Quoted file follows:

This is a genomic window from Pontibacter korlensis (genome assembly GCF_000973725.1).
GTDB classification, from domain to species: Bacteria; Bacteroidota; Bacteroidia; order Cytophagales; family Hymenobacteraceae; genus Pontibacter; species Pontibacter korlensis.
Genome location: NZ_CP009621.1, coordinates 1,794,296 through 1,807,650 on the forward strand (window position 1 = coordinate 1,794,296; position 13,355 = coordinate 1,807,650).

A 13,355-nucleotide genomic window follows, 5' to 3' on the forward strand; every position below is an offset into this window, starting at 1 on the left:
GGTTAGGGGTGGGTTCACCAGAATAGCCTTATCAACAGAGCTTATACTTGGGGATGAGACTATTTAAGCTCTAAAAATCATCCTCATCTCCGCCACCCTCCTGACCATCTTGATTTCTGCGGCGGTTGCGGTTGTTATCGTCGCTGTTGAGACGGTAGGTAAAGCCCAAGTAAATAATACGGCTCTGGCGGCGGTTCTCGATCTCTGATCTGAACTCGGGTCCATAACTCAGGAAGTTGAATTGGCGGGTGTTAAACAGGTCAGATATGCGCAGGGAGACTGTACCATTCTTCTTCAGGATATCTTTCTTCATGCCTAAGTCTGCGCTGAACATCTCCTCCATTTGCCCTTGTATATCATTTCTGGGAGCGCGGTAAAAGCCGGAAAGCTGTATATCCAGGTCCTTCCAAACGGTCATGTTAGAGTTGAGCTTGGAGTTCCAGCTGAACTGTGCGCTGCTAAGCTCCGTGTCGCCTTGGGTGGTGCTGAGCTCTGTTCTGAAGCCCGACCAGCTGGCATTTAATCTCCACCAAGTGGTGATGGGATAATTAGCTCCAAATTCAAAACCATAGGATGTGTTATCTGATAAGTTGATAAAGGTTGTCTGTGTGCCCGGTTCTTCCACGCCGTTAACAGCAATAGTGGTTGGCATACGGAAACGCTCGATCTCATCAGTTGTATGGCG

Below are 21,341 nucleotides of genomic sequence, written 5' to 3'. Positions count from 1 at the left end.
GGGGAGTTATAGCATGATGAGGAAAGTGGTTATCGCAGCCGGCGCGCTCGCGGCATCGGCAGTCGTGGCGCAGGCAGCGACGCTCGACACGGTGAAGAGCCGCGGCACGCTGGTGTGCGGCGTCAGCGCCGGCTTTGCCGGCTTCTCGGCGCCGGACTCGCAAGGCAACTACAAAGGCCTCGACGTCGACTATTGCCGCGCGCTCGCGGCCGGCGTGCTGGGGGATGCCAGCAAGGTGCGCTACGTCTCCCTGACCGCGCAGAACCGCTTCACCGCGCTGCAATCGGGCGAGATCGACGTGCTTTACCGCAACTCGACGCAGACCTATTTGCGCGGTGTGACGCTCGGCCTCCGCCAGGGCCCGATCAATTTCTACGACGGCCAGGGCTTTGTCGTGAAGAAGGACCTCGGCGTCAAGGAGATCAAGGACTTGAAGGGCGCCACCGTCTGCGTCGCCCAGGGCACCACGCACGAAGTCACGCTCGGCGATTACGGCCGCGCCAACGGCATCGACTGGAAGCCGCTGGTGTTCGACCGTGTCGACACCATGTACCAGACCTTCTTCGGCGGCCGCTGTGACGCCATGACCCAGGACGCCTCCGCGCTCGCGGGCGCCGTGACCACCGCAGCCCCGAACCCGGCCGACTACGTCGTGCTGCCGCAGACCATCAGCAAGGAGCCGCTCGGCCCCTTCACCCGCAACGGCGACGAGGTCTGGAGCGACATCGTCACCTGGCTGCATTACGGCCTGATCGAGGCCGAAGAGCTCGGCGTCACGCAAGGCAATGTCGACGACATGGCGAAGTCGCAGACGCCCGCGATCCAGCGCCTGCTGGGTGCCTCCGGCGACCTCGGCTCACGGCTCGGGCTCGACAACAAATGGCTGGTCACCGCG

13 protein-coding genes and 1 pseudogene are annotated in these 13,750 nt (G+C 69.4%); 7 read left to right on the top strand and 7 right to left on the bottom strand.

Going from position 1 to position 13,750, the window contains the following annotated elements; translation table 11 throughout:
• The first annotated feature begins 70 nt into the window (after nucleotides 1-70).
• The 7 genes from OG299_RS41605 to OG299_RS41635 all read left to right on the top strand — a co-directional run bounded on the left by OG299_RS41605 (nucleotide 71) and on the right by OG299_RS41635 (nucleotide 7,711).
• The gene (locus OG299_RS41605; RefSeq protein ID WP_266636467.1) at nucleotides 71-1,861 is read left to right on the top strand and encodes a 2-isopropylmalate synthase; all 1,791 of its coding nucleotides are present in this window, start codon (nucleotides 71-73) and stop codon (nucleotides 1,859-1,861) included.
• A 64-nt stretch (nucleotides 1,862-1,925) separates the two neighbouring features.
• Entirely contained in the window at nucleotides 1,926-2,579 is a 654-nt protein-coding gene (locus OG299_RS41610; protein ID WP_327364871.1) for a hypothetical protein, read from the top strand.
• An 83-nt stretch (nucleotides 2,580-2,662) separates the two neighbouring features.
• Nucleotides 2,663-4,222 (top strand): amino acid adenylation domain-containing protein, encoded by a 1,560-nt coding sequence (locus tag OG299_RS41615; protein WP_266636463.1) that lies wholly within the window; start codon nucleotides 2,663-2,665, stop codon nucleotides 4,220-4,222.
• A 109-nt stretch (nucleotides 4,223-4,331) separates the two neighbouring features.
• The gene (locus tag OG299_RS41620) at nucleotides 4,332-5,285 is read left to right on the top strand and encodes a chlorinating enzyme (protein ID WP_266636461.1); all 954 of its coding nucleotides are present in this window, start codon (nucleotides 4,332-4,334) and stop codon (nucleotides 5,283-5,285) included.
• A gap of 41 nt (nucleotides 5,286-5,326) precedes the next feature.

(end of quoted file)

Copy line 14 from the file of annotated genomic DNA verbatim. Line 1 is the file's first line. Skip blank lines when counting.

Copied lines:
• Entirely contained in the window at nucleotides 1,926-2,579 is a 654-nt protein-coding gene (locus OG299_RS41610; protein ID WP_327364871.1) for a hypothetical protein, read from the top strand.